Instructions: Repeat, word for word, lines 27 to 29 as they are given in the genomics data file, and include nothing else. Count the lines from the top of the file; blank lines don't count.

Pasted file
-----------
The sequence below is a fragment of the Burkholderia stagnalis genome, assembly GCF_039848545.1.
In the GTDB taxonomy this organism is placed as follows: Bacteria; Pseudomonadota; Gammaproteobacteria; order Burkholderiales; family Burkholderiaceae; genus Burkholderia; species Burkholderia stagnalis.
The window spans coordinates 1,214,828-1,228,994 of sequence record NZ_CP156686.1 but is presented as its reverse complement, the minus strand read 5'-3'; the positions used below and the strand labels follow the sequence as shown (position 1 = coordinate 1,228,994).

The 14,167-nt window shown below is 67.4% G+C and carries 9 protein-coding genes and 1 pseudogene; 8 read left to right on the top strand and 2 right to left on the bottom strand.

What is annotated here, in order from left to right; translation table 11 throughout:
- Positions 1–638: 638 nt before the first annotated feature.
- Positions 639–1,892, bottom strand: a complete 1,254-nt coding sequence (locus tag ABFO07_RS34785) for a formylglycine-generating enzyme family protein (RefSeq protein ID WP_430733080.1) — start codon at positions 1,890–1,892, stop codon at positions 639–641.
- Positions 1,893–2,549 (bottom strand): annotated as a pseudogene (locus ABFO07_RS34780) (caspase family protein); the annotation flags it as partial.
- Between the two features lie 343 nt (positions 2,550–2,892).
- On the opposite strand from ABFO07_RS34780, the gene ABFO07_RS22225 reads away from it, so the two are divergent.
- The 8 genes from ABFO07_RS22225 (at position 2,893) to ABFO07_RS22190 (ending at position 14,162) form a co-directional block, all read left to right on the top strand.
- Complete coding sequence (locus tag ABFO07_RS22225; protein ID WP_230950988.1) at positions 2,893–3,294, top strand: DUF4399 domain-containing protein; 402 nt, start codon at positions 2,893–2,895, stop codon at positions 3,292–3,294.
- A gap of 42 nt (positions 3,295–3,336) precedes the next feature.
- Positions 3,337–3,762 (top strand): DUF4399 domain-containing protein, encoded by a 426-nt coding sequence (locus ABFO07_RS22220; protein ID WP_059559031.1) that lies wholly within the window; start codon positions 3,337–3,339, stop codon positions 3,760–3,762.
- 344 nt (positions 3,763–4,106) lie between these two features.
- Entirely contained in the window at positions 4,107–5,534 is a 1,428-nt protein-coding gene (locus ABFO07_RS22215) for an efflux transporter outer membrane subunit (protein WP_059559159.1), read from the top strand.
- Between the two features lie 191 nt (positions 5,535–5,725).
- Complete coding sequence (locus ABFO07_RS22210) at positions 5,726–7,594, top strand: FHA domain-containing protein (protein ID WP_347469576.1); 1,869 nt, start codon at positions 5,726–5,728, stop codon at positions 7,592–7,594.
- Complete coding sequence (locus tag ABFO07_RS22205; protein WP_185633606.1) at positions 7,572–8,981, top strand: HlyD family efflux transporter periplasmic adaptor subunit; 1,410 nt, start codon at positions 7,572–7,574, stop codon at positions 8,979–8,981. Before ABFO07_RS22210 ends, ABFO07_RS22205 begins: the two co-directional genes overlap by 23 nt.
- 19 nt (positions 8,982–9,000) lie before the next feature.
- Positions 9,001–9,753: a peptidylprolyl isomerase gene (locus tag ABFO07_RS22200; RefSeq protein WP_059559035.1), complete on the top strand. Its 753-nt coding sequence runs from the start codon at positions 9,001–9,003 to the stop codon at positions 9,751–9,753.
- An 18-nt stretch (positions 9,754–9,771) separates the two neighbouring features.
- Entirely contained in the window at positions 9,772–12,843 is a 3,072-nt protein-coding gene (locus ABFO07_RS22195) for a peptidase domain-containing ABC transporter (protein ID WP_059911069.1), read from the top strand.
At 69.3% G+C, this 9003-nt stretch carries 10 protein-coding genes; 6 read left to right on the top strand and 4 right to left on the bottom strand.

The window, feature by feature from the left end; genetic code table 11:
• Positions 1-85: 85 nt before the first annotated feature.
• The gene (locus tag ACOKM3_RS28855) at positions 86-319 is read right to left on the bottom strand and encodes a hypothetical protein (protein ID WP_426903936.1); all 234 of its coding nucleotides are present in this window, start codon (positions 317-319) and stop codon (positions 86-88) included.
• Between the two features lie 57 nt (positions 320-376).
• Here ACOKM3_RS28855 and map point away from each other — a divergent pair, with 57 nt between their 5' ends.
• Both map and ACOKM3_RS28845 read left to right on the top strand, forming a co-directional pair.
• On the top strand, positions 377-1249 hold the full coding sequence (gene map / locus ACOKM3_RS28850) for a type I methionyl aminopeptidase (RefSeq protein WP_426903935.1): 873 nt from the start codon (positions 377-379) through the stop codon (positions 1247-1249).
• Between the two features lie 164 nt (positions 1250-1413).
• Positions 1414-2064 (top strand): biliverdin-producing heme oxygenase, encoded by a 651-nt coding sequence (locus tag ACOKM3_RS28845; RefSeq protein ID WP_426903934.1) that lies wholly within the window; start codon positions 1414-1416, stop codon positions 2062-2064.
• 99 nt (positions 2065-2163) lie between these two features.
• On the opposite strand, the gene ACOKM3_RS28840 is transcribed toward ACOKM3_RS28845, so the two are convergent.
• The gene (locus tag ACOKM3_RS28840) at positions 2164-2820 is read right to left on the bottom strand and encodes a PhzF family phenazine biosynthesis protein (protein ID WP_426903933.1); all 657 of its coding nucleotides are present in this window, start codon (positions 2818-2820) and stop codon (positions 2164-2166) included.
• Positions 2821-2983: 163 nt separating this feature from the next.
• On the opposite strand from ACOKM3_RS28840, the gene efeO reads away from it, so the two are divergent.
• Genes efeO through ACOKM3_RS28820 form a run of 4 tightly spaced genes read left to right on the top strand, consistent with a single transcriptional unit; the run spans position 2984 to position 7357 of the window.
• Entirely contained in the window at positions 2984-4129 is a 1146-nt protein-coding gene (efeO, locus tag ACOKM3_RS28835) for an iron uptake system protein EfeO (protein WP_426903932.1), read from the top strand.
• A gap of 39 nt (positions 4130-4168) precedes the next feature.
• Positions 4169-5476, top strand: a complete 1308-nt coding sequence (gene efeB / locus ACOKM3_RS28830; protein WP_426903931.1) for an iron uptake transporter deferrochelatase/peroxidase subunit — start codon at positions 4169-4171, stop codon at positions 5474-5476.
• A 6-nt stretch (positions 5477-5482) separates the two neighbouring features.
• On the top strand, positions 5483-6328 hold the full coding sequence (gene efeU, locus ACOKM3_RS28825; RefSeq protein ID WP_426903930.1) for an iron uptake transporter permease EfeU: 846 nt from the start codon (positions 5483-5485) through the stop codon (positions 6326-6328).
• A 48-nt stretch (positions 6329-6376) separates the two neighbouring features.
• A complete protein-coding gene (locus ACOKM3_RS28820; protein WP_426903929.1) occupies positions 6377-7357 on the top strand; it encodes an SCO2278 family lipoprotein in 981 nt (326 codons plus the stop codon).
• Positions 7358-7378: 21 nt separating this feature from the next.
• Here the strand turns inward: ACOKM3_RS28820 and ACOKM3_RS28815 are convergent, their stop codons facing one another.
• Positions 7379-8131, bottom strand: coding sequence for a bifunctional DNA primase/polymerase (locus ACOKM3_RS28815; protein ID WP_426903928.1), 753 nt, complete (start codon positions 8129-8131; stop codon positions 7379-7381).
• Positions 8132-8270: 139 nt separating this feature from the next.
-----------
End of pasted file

• The gene (locus tag ACOKM3_RS28855) at positions 86-319 is read right to left on the bottom strand and encodes a hypothetical protein (protein ID WP_426903936.1); all 234 of its coding nucleotides are present in this window, start codon (positions 317-319) and stop codon (positions 86-88) included.
• Between the two features lie 57 nt (positions 320-376).
• Here ACOKM3_RS28855 and map point away from each other — a divergent pair, with 57 nt between their 5' ends.